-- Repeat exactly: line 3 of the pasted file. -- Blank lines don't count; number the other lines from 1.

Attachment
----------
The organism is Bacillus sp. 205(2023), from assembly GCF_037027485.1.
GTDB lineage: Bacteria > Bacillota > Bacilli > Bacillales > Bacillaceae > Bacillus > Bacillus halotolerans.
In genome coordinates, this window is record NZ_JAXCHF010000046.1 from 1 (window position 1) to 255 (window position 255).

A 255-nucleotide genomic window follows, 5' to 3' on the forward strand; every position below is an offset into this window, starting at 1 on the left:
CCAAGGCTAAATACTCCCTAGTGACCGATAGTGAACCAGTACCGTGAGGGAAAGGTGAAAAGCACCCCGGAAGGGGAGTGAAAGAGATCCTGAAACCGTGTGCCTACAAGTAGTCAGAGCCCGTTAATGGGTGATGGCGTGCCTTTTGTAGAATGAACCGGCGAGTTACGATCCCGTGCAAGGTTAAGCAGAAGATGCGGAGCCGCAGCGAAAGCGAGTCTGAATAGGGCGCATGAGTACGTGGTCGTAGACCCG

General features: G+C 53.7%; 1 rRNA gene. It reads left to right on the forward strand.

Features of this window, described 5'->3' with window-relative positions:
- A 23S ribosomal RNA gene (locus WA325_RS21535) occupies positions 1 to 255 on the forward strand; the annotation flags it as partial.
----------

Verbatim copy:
In genome coordinates, this window is record NZ_JAXCHF010000046.1 from 1 (window position 1) to 255 (window position 255).